Morning Media Newsfeed 10.17.12
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Candy Crowley: 'I Expected Them to Come at me When I Would Try to Rein Them in' (TVNewser)
Tuesday night's Town Hall battle was more pitched and pointed than the first, as the two men running for president paced the stage answering questions from undecided voters, and follow-ups from moderator Candy Crowley. After both the Obama and Romney campaigns expressed concern about Crowley's role, the CNN anchor says, "I expected them to come at me when I would try to rein them in," adding, "I didn't take it personally." WSJ / Election 2012 The two men seeking the White House engaged in what was surely the most lively and least decorous debate ever seen in an American presidential campaign Tuesday night. LA Times President Obama's performance in Tuesday's second presidential debate was dramatically better than his outing in the first one earlier this month. Unfortunately for Democrats, Obama's Republican rival, former Massachusetts Gov. Mitt Romney, didn't crumble in the face of the newly energized and forceful president. NYT President Obama, who concluded that he was "too polite" in his first debate with Romney, made sure no one would say that after their second. He interrupted, he scolded, he filibustered, he shook his head. HuffPost If commentators weren't saying Obama won the debate, they were calling it a draw -- an improvement over Obama's clear loss at the debate in Denver. Politico NBC News's David Gregory added that Romney was "strong, too," particularly on "wrapping the economic troubles of the last four years around the president's neck." But as many reporters and pundits said, Romney "stumbled on this issue of Libya, saying that the president didn't call it an act of it terror immediately." The Washington Post / Erik Wemple That falsehood prompted an intervention -- prohibited by official debate rules! -- by Crowley, the moderator: "It -- he did in fact, sir." Time / The Page Romney's errors on tone and Libya make him the debate loser, but his economic arguments and physical challenge to the incumbent might play better in the country than in the media filing center. AFP As Obama and Romney traded barbs in their cantankerous second presidential debate, even harsher volleys were being hurled online. AL.com / Mark Heim In what is quickly becoming a debate tradition, social media grabs hold of a specific point in a presidential or vice presidential debate and won't let go. In the first presidential debate it was Big Bird. In the vice presidential debate it was the Twitter handle @LaughingJoe. On Tuesday night, it was Romney's answer to gender pay inequality. Known now as simply "binders of women."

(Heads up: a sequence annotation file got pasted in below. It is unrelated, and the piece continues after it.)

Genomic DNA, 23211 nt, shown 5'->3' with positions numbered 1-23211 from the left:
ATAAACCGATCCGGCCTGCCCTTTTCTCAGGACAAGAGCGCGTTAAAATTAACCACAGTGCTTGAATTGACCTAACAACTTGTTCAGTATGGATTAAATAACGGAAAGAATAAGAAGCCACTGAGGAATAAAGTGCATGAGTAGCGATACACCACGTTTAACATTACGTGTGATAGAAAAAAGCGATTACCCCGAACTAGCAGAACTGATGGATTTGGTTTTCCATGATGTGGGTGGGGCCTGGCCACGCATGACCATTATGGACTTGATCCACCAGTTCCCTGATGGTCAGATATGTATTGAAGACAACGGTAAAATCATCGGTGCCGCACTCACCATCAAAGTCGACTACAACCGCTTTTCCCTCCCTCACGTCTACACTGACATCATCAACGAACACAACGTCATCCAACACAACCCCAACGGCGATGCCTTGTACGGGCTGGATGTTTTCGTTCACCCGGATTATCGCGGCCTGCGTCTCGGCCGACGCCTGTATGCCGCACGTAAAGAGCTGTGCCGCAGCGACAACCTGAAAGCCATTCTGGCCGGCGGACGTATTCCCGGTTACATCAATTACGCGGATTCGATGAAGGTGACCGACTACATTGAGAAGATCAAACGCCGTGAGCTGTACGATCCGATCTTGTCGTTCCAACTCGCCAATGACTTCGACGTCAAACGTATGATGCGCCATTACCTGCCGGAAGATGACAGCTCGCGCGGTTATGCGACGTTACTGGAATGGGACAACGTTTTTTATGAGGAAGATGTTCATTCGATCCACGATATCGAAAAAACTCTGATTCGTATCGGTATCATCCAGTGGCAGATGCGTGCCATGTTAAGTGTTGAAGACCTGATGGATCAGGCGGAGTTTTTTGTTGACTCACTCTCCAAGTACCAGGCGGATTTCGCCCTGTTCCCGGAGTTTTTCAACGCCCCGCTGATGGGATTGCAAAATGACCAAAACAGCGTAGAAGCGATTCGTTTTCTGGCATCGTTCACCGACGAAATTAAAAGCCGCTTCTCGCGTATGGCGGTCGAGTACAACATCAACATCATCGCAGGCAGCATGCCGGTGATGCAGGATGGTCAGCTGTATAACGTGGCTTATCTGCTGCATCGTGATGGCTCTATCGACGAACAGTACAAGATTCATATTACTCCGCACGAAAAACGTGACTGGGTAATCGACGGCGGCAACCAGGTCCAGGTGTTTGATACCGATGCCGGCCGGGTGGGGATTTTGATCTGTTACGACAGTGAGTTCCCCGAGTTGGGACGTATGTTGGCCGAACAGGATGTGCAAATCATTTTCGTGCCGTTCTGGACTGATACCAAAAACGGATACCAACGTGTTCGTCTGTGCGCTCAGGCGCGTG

More Than 12.6 Million People Watched Space Jump Live on TV and Online (TVNewser)
A total of 4.2 million people watched daredevil Felix Baumgartner jump from space on Discovery Channel Sunday afternoon according to data from Nielsen, with an astonishing 8 million people watching the jump live on YouTube (shattering a record for the site). The Wrap According to Red Bull -- the jump was part of the Red Bull Stratos Mission, which was created by Baumgartner and the energy drink giant -- Baumgartner's jump received 52 million YouTube views through the course of the event, with 8 million concurrent visitors checking it out at its peak. The Washington Post / The Style Blog As soon as Baumgartner landed safely from his 24-mile jump from the Earth's stratosphere, the Internet got to work doing what it does best: parsing out every bit of the historic event for comedy. AllFacebook Red Bull did not see a direct sugar rush in terms of likes for its Facebook page as a result of its Red Bull Stratos project, which featured daredevil Baumgartner successfully jumping to Earth from the stratosphere, but the like total for Baumgartner's Facebook page shot into the stratosphere, and the Red Bull Stratos Facebook page saw robust growth, as well, according to sister site AllFacebook Stats.
iPad Mini Coming on Tuesday? (AppNewser)
Apple will host another press conference on Tuesday, Oct. 23, leading many to speculate that we will finally see the iPad Mini after months of rumors. ABC News / Tech This Out The invitation says, "We've got a little more to show you." Of course, "little" is the keyword. No other information is offered, other than driving directions. LA Times Rumors have swirled for months that Apple was designing a competitor to Amazon.com Inc.'s Kindle Fire and the Google Nexus 7, smaller and cheaper devices that appeal to on-the-go consumers who don't want to shell out for the pricey iPad. Gizmodo What else has the rumor mill predicted for next week? Here's the rundown: A 7.85-inch, not-quite-retina display powered by an A5 processor and 512MB of RAM, priced starting anywhere from $250 to $350, available in a week or two. It will probably come in both Wi-Fi and 3G versions, and will look like, well, a smaller iPad.
Rupert Murdoch Defeats Rebel Shareholders at News Corp. Meeting (HuffPost / AP)
News Corp. managed to avoid rowdy protests at its annual shareholders meeting Tuesday, but that didn't stop stockholders from voicing complaints about the grip on the company held by founder and CEO Rupert Murdoch and his family. Despite the opposition, the News Corp. board said three shareholder proposals to dilute the Murdochs' control were defeated by a majority of voting shares. NYT / Media Decoder At the meeting, held at the Fox studio lot in Los Angeles, all of the company's 14 proposed board members were elected. The company also defeated efforts to eliminate News Corp.'s dual-stock structure that ensures Murdoch family control and to require that its chairman be independent. Murdoch, 81, is both chairman and chief executive of the $59 billion media and entertainment conglomerate. LA Times / Company Town During the meeting, Julie Tanner, assistant director of socially responsible investing at Christian Brothers Investment Services, which owns shares of the company's stock, presented her case to approve the reforms. "These reforms are absolutely necessary at News Corp.," Tanner said. "The failure of internal controls has had real and lasting repercussions, resulting in shuttering a newspaper, criminal investigations... and the tarnishing of the company's reputation."